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Mother Nature unkind to Lake Louise's men's World Cup with super-G cancellation


LAKE LOUISE, Alta. — A three-race World Cup weekend turned into a one-race weekend in Lake Louise, Alta., with the cancellation of Sunday's men's super-G.

Heavy, wet snow continued to blanket the ski resort in Banff National Park and made grooming a 2.5-kilometre course in time for a noon start too onerous for volunteer course workers.

Friday's downhill was also cancelled because of too much snow. Saturday's downhill, won by Austria's Matthias Mayer, was the first of the 2021-22 season.

"It was Mother Nature two, Lake Louise World Cup one this weekend," race chairman Brian Lynam said Sunday.

Another 25 centimetres of snow was forecast for the national park by Monday on top of between 30 and 40 that had piled up over the three previous days.

Snowcats began working the course at 2 a.m. and course workers were on it 6 a.m. in an attempt to get the race in Sunday.

"We're a speed event," Lynam said. "It's just too much snow to move. It wouldn't matter how many cats we had or volunteers, especially on some of the steep pitches where we have to use winch cables."

The cancelled downhill in Canada was added to the program for the next World Cup in Beaver Creek, Colo., starting Friday.

Meanwhile, the world governing body of skiing said of 10 individuals involved in the race who initially tested positive for COVID-19, nine were determined to be false positives and not infected with the virus after they were put into isolation and re-tested.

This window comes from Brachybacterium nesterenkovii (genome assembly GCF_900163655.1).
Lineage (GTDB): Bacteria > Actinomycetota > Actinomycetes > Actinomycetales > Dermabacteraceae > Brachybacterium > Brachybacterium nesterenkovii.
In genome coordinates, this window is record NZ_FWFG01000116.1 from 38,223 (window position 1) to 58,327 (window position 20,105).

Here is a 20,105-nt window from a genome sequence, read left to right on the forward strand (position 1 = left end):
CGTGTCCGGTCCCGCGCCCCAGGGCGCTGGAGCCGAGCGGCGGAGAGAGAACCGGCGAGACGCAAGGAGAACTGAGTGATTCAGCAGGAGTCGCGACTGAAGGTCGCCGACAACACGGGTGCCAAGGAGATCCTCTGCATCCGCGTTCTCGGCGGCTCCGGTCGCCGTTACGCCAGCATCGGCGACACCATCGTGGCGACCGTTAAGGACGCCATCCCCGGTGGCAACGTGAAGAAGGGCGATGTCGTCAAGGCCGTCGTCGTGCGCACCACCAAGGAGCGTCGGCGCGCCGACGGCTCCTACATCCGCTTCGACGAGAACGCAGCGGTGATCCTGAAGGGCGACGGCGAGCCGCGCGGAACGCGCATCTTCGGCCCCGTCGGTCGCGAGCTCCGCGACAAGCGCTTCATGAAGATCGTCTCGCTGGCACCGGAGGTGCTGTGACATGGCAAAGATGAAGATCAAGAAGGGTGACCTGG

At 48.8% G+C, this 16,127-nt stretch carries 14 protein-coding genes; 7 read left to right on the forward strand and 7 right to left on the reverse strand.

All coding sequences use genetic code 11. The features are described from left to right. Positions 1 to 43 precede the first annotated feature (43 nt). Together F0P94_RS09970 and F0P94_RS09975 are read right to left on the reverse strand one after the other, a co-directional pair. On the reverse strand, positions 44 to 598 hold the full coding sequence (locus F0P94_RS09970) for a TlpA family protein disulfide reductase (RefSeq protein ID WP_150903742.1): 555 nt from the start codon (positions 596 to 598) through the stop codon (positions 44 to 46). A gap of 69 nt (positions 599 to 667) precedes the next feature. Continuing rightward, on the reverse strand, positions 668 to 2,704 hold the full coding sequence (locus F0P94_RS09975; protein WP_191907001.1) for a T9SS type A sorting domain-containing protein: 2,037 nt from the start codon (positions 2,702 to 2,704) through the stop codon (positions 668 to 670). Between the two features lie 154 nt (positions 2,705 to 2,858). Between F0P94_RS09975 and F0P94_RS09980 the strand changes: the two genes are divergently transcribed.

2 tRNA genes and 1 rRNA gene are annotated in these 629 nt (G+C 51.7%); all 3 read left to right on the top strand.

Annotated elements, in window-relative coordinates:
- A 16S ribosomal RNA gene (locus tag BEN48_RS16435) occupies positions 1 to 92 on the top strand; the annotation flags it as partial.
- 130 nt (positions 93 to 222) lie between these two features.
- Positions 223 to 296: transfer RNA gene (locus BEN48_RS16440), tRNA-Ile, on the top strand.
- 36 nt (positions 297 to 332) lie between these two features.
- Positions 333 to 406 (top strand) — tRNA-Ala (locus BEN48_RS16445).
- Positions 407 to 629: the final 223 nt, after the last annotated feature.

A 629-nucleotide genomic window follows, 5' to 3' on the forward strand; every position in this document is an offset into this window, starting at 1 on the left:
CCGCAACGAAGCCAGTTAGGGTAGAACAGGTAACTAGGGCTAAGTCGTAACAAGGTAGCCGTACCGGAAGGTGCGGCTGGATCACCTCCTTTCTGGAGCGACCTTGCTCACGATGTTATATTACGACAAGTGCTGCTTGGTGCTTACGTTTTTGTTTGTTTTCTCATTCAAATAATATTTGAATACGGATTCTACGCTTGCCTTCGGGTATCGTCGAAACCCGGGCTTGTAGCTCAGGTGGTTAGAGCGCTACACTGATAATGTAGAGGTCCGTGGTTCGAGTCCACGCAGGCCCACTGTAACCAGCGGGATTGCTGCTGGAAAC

"The FIS Task Force has determined that given only one individual tested positive with minimal secondary contact, the tour will move onto its next stop in Vail/Beaver Creek," FIS said in a statement.

"The individual who tested positive will stay in Canada and complete a mandatory 10-day quarantine according to local regulations."

The men got in a pair of training runs in Lake Louise earlier in the week, but a third was called off Thursday.

Lake Louise traditionally opens the international men's speed season and has been a regular Canadian stop on the circuit for almost three decades.

After its cancellation in 2020 because of the COVID-19 pandemic, the host men's team was excited to race on home snow again, particularly because a second downhill was added to the Lake Louise program this year.

A young team had better prospects in super-G than downhill with Toronto's Jack Crawford and Brodie Seger of Whistler, B.C. ranked in the top 30 in the discipline.

Crawford was the top Canadian in Saturday's downhill in 24th.

"It's always hard when a race gets cancelled," Crawford said. "We have to thank the course workers for trying so hard. It's always a shame when the weather is against them.

"Going to try to put this one behind us and move into Beaver Creek with a fresh mindset."

Lake Louise's men's races in 2016 were cancelled because temperatures were too warm to make snow, but the women's event went ahead the following week.

The women arrive in Alberta for two downhills and a super-G with the first training run scheduled for Tuesday.

"We turn our focus on the women's week," Lynam said. "The crews have already pivoted to focus on that. 

"We need to make sure now we protect the track as much as possible. There's only so many things you can do when it's snowing."

The volunteer course workers are known as "sled dogs" at Lake Louise. The COVID-19 pandemic didn't decrease volunteerism this year, Lynam said.

"Inside and outside the fences . . . we have about 250 volunteers," he said. "Our requirements were all our volunteers be fully vaccinated."

"We got the numbers back that we had hoped for and planned for and they were all able to show up too."

Canada will field a two-woman team in Lake Louise of Marie-Michele Gagnon of Lac-Etchemin, Que., and Roni Remi of Collingwood, Ont., 

A two-time World Cup medallist in slalom, the 32-year-old Gagnon earned her first medal in speed event last season when she finished third in a super-G in Germany.

This report by The Canadian Press was first published Nov. 28, 2021.

Donna Spencer, The Canadian Press